Making New Year’s resolutions? Chances are, you’re doing them wrong
If you’re like many Canadians, you probably start the new year with the intention of sticking to life-changing resolutions.
Maybe in 2019, you want to exercise more, cut back on sugar, save money, or spend more time with friends. (Or perhaps these are things you vowed to do in 2018 and are taking another stab at them.)
But if your resolutions aren’t resulting in meaningful change, chances are, you’re doing the whole resolution thing wrong.
“[People] expect to change habits immediately that they have developed and maintained for years without exploring why they haven’t been successful in the past, and without a practical strategy in place to make them successful.”
Why resolutions don’t work
A 2018 survey by Tangerine found that nearly 70 per cent of Canadians have made resolutions, with over half focused on improving their physical health, and nearly a third wanting to get better at managing finances.
But research shows that most people don’t actually stick to their goals.
An Ipsos survey found that eight in 10 Canadians have failed to keep resolutions, as people cited a lack of willpower, motivation or drive as the most common obstacles.
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Roesler isn’t surprised by this, and said people often expect instant results and get discouraged when they don’t see a change right away.
“If [someone] wants to lose weight and has been working out and eating healthy for a week but has not seen any results, they want to give up,” she explained. “People need to realize that change takes time.”
How to properly make resolutions
If you want to set goals for 2019, Roesler said it’s important to get specific about what you want.
“New Year’s resolutions fail because people fail to set SMART-goals: specific, measurable, attainable, realistic and time-bound goals,” she said. “A lot of resolutions focus on the end result, such as ‘lose weight,’ [but] do not address what you need to do to achieve the goal.”
If your priority this year is to become a runner, make an action plan for how you are going to make that happen. Joining a running club, setting a training schedule and signing up for races will help hold you accountable.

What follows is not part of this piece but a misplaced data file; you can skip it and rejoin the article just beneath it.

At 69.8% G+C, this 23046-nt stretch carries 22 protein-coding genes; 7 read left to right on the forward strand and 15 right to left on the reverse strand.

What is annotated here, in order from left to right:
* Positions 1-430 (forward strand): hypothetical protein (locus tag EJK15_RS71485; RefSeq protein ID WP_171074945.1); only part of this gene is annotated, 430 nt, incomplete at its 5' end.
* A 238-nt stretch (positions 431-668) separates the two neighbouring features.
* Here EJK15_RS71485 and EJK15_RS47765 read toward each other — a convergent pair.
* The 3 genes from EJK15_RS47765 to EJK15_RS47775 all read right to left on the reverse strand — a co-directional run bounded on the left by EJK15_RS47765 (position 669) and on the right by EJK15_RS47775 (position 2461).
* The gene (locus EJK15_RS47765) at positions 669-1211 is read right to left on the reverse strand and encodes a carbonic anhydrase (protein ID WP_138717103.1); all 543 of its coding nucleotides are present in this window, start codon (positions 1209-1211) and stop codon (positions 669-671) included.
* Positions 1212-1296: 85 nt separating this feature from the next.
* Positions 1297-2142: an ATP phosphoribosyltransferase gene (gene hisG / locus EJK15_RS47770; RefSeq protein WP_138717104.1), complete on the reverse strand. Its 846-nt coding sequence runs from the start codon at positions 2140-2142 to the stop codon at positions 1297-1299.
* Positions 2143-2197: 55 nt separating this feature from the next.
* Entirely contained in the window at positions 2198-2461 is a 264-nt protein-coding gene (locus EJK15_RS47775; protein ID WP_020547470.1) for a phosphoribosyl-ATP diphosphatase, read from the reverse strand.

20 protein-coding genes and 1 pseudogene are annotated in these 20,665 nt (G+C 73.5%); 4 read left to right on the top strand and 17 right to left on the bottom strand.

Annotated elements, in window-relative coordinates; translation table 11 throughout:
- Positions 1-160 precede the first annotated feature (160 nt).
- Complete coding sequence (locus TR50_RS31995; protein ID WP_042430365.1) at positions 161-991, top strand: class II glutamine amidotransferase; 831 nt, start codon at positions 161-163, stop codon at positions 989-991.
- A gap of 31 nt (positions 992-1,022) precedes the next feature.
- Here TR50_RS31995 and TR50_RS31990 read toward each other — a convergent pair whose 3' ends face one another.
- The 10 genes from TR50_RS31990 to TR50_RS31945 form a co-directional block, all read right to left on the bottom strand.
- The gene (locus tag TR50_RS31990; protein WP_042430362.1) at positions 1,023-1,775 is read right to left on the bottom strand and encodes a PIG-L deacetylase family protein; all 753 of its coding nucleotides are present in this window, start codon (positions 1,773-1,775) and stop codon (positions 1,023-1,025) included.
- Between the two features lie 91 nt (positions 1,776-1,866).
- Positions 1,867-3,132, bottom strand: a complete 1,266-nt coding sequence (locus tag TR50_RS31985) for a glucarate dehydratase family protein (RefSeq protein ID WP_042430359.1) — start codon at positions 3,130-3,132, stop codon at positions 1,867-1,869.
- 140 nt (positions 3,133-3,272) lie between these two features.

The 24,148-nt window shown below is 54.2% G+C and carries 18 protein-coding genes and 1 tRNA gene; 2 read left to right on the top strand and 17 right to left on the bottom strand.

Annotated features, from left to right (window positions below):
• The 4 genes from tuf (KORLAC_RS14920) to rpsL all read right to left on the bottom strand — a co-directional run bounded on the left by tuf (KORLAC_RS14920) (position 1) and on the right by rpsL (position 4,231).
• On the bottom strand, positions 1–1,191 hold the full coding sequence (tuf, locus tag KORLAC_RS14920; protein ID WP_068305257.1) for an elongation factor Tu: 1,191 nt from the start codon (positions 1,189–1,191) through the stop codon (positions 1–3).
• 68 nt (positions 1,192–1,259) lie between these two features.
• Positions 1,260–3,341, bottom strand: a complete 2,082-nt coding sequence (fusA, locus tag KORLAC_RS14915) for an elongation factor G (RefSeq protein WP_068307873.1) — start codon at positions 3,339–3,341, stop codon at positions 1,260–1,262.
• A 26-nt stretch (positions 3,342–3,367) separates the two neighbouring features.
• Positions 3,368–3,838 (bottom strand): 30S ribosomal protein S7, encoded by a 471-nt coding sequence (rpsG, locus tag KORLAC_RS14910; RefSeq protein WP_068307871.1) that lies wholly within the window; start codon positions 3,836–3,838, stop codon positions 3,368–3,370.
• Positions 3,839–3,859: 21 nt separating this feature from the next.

If “exercise more” is your resolution, you’re not setting yourself up for success. “A much better goal would be to say, ‘I will work out three times a week before I go to work on Mondays, Wednesdays and Fridays for 45 minutes,'” Roeseler said.
Break down goals into tasks
Finding a new job can be a daunting — and time-consuming — resolution, and it can be hard to know where to start.
“Big tasks need to be broken down [into smaller tasks] otherwise, we get overwhelmed and distracted when working too long on something,” Roesler said.
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“If you break [goals] down into small, manageable tasks, something overwhelming becomes something you can focus on. [Plus] when you are able to do a task quickly, you are less likely to become distracted.”
Listing tasks such as meeting with a recruiter, making a list of companies you’d like to work for and updating your resume are great examples of tangible ways of working towards the goal of landing a new job.
Write your goals down and look at them daily
“I cannot stress this point enough,” Roesler said. “Write your goals down and put them in a place where you will see them daily.”
Roesler said because our schedules can be hectic, it’s easy for us to brush aside our New Year’s resolutions once we settle into our day-to-day lives after the holidays. To combat this, it’s important to have a visual reminder of what change you want to see in your life.
“What is visibly right in front of people is usually what gets the most focus and attention,” she explained.
Accept the challenges that come with change
It’s not always easy to work towards a goal — especially if you’re trying to eat healthier and improve fitness levels.
Acknowledge that change is wonderful, but it can also bring upon feelings of anxiety. “Changing can be stressful because it means facing the unknown and getting out of our usual comfort zone,” Roesler explained.
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“Humans tend to resist change because of the subsequent feelings that arise.”
Roesler suggests writing down your feelings of anxiety and fear whenever they come up and acknowledge that they are a normal human reaction to change.
“When behaviours have occurred for many years, it can be a challenge to change them but remember it is not impossible and the rewards far outweigh these initial feelings,” she said.
“Once we stop fighting or burying these feelings, it becomes a lot easier to act toward reaching our goals.”
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